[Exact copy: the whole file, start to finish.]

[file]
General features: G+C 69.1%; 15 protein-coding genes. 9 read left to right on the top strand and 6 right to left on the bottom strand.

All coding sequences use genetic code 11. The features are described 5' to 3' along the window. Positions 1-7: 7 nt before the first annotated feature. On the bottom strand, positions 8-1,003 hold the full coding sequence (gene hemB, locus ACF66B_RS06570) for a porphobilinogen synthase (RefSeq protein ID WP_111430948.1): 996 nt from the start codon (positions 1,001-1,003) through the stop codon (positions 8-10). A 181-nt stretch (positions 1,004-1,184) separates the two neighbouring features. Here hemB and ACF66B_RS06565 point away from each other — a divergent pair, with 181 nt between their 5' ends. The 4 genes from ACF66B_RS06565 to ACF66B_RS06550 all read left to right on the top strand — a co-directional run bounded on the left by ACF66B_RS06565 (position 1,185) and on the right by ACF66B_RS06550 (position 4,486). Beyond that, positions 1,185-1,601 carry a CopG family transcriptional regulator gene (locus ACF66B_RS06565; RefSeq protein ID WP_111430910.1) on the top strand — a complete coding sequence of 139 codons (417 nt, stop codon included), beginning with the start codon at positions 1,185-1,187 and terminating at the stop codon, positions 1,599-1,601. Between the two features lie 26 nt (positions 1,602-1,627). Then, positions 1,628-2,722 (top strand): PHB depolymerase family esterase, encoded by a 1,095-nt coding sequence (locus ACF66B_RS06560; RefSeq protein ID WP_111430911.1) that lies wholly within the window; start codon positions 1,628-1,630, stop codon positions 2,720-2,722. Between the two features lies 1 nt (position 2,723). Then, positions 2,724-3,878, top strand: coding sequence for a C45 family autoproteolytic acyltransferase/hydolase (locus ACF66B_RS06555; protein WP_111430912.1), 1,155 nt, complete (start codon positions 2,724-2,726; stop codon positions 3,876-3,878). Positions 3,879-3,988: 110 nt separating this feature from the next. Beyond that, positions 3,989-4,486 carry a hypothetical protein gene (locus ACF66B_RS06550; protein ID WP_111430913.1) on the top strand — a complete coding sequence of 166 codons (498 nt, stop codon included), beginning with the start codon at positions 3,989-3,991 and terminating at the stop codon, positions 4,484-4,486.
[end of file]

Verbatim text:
General features: G+C 69.1%; 15 protein-coding genes. 9 read left to right on the top strand and 6 right to left on the bottom strand.

All coding sequences use genetic code 11. The features are described 5' to 3' along the window. Positions 1-7: 7 nt before the first annotated feature. On the bottom strand, positions 8-1,003 hold the full coding sequence (gene hemB, locus ACF66B_RS06570) for a porphobilinogen synthase (RefSeq protein ID WP_111430948.1): 996 nt from the start codon (positions 1,001-1,003) through the stop codon (positions 8-10). A 181-nt stretch (positions 1,004-1,184) separates the two neighbouring features. Here hemB and ACF66B_RS06565 point away from each other — a divergent pair, with 181 nt between their 5' ends. The 4 genes from ACF66B_RS06565 to ACF66B_RS06550 all read left to right on the top strand — a co-directional run bounded on the left by ACF66B_RS06565 (position 1,185) and on the right by ACF66B_RS06550 (position 4,486). Beyond that, positions 1,185-1,601 carry a CopG family transcriptional regulator gene (locus ACF66B_RS06565; RefSeq protein ID WP_111430910.1) on the top strand — a complete coding sequence of 139 codons (417 nt, stop codon included), beginning with the start codon at positions 1,185-1,187 and terminating at the stop codon, positions 1,599-1,601. Between the two features lie 26 nt (positions 1,602-1,627). Then, positions 1,628-2,722 (top strand): PHB depolymerase family esterase, encoded by a 1,095-nt coding sequence (locus ACF66B_RS06560; RefSeq protein ID WP_111430911.1) that lies wholly within the window; start codon positions 1,628-1,630, stop codon positions 2,720-2,722. Between the two features lies 1 nt (position 2,723). Then, positions 2,724-3,878, top strand: coding sequence for a C45 family autoproteolytic acyltransferase/hydolase (locus ACF66B_RS06555; protein WP_111430912.1), 1,155 nt, complete (start codon positions 2,724-2,726; stop codon positions 3,876-3,878). Positions 3,879-3,988: 110 nt separating this feature from the next. Beyond that, positions 3,989-4,486 carry a hypothetical protein gene (locus ACF66B_RS06550; protein ID WP_111430913.1) on the top strand — a complete coding sequence of 166 codons (498 nt, stop codon included), beginning with the start codon at positions 3,989-3,991 and terminating at the stop codon, positions 4,484-4,486.